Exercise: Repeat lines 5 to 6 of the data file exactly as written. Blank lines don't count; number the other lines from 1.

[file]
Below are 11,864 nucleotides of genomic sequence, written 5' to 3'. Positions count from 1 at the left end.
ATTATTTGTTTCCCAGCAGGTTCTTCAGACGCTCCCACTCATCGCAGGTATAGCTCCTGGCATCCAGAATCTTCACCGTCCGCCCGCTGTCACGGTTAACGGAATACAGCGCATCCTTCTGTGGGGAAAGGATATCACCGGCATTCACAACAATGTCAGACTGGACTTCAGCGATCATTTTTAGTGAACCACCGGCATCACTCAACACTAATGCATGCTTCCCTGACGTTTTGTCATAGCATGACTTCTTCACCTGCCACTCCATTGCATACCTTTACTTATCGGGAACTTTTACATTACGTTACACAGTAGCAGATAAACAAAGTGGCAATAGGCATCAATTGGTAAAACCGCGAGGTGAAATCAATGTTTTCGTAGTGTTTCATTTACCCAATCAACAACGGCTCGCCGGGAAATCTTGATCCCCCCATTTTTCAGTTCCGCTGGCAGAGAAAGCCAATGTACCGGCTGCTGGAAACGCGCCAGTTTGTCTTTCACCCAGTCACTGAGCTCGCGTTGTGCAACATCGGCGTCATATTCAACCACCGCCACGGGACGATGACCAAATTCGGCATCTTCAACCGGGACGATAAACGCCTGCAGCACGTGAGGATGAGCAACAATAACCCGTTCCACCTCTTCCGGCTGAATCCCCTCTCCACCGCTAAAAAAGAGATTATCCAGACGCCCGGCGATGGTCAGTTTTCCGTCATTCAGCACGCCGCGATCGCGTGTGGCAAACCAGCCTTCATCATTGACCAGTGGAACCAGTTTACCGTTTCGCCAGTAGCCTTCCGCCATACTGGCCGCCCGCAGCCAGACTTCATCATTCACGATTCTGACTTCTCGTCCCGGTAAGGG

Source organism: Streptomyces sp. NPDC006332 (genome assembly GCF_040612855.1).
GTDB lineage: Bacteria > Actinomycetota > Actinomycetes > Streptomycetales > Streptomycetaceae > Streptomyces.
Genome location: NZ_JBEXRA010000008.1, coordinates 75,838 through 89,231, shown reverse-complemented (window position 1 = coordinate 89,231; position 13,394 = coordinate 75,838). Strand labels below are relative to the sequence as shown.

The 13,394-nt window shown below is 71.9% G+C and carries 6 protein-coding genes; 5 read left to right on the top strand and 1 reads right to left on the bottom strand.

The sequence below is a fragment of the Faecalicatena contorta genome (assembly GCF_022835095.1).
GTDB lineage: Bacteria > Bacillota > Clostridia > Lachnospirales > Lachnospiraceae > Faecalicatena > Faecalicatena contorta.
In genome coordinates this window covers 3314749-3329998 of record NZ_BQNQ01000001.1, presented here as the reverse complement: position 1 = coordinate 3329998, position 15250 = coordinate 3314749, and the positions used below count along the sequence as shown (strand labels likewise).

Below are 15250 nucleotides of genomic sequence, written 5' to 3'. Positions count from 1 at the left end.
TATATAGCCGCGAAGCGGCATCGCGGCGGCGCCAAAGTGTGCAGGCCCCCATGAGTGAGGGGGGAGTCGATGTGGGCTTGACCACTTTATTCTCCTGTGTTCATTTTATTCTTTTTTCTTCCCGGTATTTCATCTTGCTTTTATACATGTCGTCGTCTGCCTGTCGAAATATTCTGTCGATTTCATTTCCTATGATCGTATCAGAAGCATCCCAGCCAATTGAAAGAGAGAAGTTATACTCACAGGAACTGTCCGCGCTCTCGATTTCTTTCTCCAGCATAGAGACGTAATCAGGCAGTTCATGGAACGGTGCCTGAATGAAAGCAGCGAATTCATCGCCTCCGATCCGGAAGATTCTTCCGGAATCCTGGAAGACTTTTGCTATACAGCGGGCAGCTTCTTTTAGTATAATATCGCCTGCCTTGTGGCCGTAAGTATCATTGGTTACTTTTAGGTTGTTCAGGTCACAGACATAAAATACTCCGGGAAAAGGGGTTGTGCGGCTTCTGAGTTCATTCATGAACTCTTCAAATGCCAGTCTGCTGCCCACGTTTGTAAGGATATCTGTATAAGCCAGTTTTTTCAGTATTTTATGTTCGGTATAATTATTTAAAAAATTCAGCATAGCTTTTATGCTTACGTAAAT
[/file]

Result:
Genome location: NZ_JBEXRA010000008.1, coordinates 75,838 through 89,231, shown reverse-complemented (window position 1 = coordinate 89,231; position 13,394 = coordinate 75,838). Strand labels below are relative to the sequence as shown.

The 13,394-nt window shown below is 71.9% G+C and carries 6 protein-coding genes; 5 read left to right on the top strand and 1 reads right to left on the bottom strand.